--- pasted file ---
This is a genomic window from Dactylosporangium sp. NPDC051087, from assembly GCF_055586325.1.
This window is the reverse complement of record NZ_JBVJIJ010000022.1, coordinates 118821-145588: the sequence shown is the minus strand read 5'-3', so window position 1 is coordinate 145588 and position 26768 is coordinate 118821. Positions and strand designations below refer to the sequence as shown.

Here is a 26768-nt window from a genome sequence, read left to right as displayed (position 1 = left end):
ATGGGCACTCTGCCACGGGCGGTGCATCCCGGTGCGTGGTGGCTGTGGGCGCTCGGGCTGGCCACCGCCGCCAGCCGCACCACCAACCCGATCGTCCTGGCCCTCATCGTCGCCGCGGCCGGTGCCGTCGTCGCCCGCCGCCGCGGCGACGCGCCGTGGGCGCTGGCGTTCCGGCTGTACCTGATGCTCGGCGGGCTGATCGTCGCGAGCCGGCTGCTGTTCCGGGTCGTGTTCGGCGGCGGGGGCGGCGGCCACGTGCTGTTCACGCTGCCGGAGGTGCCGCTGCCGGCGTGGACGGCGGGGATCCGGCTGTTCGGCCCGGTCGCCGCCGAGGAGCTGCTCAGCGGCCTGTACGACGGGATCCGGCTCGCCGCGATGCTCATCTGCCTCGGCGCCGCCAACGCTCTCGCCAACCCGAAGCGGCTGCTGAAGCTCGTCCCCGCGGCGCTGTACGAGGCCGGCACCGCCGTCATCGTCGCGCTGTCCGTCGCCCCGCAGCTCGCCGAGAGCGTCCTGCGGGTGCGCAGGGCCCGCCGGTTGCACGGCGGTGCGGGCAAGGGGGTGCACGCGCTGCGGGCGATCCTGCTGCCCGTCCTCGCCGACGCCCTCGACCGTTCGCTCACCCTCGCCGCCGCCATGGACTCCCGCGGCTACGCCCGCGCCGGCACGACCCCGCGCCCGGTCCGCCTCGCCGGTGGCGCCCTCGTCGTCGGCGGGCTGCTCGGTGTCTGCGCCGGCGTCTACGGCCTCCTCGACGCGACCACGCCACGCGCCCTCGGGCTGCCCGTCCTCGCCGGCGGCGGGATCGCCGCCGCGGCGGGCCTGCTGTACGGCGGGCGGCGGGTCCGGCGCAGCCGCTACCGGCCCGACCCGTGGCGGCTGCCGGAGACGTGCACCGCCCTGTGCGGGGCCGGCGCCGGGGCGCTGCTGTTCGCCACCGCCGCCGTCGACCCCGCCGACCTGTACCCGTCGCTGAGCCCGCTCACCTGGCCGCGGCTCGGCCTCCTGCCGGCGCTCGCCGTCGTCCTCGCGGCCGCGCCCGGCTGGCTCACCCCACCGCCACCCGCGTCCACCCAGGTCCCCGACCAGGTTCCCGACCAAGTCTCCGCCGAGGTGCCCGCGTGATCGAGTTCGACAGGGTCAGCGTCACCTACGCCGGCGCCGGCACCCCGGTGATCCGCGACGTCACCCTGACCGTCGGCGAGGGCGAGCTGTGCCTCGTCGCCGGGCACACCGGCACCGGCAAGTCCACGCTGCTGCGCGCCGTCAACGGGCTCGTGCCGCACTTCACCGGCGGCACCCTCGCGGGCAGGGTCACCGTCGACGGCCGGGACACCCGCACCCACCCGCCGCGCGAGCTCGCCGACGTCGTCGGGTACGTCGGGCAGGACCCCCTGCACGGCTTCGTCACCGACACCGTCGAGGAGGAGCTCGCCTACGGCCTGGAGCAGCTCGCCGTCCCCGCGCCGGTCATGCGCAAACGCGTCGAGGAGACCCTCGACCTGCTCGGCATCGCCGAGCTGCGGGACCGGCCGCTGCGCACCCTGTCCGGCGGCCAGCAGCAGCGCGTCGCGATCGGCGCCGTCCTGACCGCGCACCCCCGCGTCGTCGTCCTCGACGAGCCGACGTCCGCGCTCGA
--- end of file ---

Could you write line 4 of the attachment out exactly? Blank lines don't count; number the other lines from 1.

ATGGGCACTCTGCCACGGGCGGTGCATCCCGGTGCGTGGTGGCTGTGGGCGCTCGGGCTGGCCACCGCCGCCAGCCGCACCACCAACCCGATCGTCCTGGCCCTCATCGTCGCCGCGGCCGGTGCCGTCGTCGCCCGCCGCCGCGGCGACGCGCCGTGGGCGCTGGCGTTCCGGCTGTACCTGATGCTCGGCGGGCTGATCGTCGCGAGCCGGCTGCTGTTCCGGGTCGTGTTCGGCGGCGGGGGCGGCGGCCACGTGCTGTTCACGCTGCCGGAGGTGCCGCTGCCGGCGTGGACGGCGGGGATCCGGCTGTTCGGCCCGGTCGCCGCCGAGGAGCTGCTCAGCGGCCTGTACGACGGGATCCGGCTCGCCGCGATGCTCATCTGCCTCGGCGCCGCCAACGCTCTCGCCAACCCGAAGCGGCTGCTGAAGCTCGTCCCCGCGGCGCTGTACGAGGCCGGCACCGCCGTCATCGTCGCGCTGTCCGTCGCCCCGCAGCTCGCCGAGAGCGTCCTGCGGGTGCGCAGGGCCCGCCGGTTGCACGGCGGTGCGGGCAAGGGGGTGCACGCGCTGCGGGCGATCCTGCTGCCCGTCCTCGCCGACGCCCTCGACCGTTCGCTCACCCTCGCCGCCGCCATGGACTCCCGCGGCTACGCCCGCGCCGGCACGACCCCGCGCCCGGTCCGCCTCGCCGGTGGCGCCCTCGTCGTCGGCGGGCTGCTCGGTGTCTGCGCCGGCGTCTACGGCCTCCTCGACGCGACCACGCCACGCGCCCTCGGGCTGCCCGTCCTCGCCGGCGGCGGGATCGCCGCCGCGGCGGGCCTGCTGTACGGCGGGCGGCGGGTCCGGCGCAGCCGCTACCGGCCCGACCCGTGGCGGCTGCCGGAGACGTGCACCGCCCTGTGCGGGGCCGGCGCCGGGGCGCTGCTGTTCGCCACCGCCGCCGTCGACCCCGCCGACCTGTACCCGTCGCTGAGCCCGCTCACCTGGCCGCGGCTCGGCCTCCTGCCGGCGCTCGCCGTCGTCCTCGCGGCCGCGCCCGGCTGGCTCACCCCACCGCCACCCGCGTCCACCCAGGTCCCCGACCAGGTTCCCGACCAAGTCTCCGCCGAGGTGCCCGCGTGATCGAGTTCGACAGGGTCAGCGTCACCTACGCCGGCGCCGGCACCCCGGTGATCCGCGACGTCACCCTGACCGTCGGCGAGGGCGAGCTGTGCCTCGTCGCCGGGCACACCGGCACCGGCAAGTCCACGCTGCTGCGCGCCGTCAACGGGCTCGTGCCGCACTTCACCGGCGGCACCCTCGCGGGCAGGGTCACCGTCGACGGCCGGGACACCCGCACCCACCCGCCGCGCGAGCTCGCCGACGTCGTCGGGTACGTCGGGCAGGACCCCCTGCACGGCTTCGTCACCGACACCGTCGAGGAGGAGCTCGCCTACGGCCTGGAGCAGCTCGCCGTCCCCGCGCCGGTCATGCGCAAACGCGTCGAGGAGACCCTCGACCTGCTCGGCATCGCCGAGCTGCGGGACCGGCCGCTGCGCACCCTGTCCGGCGGCCAGCAGCAGCGCGTCGCGATCGGCGCCGTCCTGACCGCGCACCCCCGCGTCGTCGTCCTCGACGAGCCGACGTCCGCGCTCGA